List.Remove(Item item) does not behave as expected

I am using Unity and trying remove duplicates from a List using a dictionary key/value pair.

ISSUE: When the code is run, IF there are duplicates, the first item in the list is deleted and NOT the specific item as "List.Remove(Item item)" should.

public static Dictionary<string, Farm> farmDict = new Dictionary<string, Farm>();
public static List<Farm> farmBuildingsList = new List<Farm>();

public static void UpdateList<T>(List<T> list, Dictionary<string, T> dict, string ID, T resBuilding) where T : ResourceBuildings, new()
    {
        T obj = new T()
        {
            ID = resBuilding.ID,
            hourlyIncome = resBuilding.hourlyIncome,
            baseHour = resBuilding.baseHour,
            incomeIncrement = resBuilding.incomeIncrement,
            totalSupply = resBuilding.totalSupply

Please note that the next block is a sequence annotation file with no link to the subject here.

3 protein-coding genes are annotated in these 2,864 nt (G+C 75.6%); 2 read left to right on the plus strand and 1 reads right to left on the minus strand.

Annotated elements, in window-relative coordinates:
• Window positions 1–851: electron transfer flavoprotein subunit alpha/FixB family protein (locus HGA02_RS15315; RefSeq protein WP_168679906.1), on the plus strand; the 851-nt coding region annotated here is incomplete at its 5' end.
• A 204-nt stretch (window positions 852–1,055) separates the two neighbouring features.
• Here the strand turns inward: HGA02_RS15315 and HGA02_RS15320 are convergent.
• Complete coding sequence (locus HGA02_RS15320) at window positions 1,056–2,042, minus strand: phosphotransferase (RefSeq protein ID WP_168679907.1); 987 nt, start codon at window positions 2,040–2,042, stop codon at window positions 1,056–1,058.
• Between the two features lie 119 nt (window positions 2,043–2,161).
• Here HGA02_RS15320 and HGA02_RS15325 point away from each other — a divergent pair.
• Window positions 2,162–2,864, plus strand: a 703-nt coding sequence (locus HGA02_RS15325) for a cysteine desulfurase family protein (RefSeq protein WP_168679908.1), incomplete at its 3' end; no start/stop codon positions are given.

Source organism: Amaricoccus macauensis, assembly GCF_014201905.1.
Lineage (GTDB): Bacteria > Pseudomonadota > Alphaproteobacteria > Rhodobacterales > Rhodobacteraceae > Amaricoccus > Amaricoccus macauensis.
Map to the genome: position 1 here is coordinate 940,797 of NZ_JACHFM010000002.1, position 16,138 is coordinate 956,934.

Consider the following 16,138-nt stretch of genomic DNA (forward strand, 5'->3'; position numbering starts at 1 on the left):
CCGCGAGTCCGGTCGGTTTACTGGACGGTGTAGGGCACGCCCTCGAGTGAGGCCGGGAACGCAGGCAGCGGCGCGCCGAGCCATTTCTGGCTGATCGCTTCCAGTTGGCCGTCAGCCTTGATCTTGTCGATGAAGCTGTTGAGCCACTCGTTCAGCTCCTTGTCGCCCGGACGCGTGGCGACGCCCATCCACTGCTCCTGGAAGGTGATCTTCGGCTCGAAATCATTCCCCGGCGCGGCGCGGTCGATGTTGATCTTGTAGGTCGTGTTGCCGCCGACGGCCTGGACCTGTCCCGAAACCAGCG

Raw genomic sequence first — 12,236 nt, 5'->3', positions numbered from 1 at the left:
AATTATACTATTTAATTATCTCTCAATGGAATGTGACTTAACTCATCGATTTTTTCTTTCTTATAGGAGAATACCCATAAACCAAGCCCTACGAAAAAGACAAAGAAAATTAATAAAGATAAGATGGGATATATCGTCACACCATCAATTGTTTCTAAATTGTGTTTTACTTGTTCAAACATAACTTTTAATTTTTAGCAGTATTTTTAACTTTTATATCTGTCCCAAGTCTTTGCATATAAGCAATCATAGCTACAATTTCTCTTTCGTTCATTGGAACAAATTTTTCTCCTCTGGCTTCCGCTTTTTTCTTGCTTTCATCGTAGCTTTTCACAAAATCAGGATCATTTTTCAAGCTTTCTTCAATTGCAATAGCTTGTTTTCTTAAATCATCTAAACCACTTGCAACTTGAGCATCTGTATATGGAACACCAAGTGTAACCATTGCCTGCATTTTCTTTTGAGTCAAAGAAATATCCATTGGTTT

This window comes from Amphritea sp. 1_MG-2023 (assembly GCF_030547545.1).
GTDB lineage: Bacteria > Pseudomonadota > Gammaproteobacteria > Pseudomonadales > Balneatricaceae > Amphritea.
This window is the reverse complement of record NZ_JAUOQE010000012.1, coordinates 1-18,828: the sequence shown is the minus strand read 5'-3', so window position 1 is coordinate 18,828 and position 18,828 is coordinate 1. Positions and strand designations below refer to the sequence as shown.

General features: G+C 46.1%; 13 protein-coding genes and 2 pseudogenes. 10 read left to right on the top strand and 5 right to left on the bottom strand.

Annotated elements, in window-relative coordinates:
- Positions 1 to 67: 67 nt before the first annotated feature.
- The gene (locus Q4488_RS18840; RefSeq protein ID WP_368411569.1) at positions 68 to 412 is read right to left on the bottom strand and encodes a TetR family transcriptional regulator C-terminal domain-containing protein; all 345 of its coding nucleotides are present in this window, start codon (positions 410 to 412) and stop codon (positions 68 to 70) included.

};

        if (dict.ContainsKey(ID))
        {
            dict[ID] = obj;
            list.Remove(dict[ID]);
            list.Add(dict[ID]);
        }
        else
        {
            dict.Add(obj.ID, obj);
            list.Add(obj);
        }
    }

Using Debug.Logs at the if statement, dict[ID] is null, but dict[ID].ID (and all the properties) contains the correct value, so the entire thing is not null. I am not sure if this is the issue, but I've asked for a solution on fixing Object.name within gamedev.stackexchange.

I've read on more appropriate ways (https://www.dotnetperls.com/duplicates and other stackoverflow posts) to remove duplicates using Linq and hashsets, but I can't figure out how to override Equals and HashCode functions.

1 answer

  • answered 2018-07-11 10:30 Rodrigo Rodrigues

    Short answer

    dict[ID] = new T
    {
        ID = resBuilding.ID,
        hourlyIncome = resBuilding.hourlyIncome,
        baseHour = resBuilding.baseHour,
        incomeIncrement = resBuilding.incomeIncrement,
        totalSupply = resBuilding.totalSupply
    };
    list.RemoveAll(item => item.ID == ID);
    list.Add(dict[ID]);
    

    Side note: dict[key] = value is enough to create a new element with the specified key or update an existing one (see the docs), so the whole if (dict.ContainsKey(ID)) is pointless.


    Extended answer

    Maybe this is a XY Problem, and your current approach could be hiding your real problem-to-be-solved (possibly: I want a dictionary-like structure that shows up in inspector).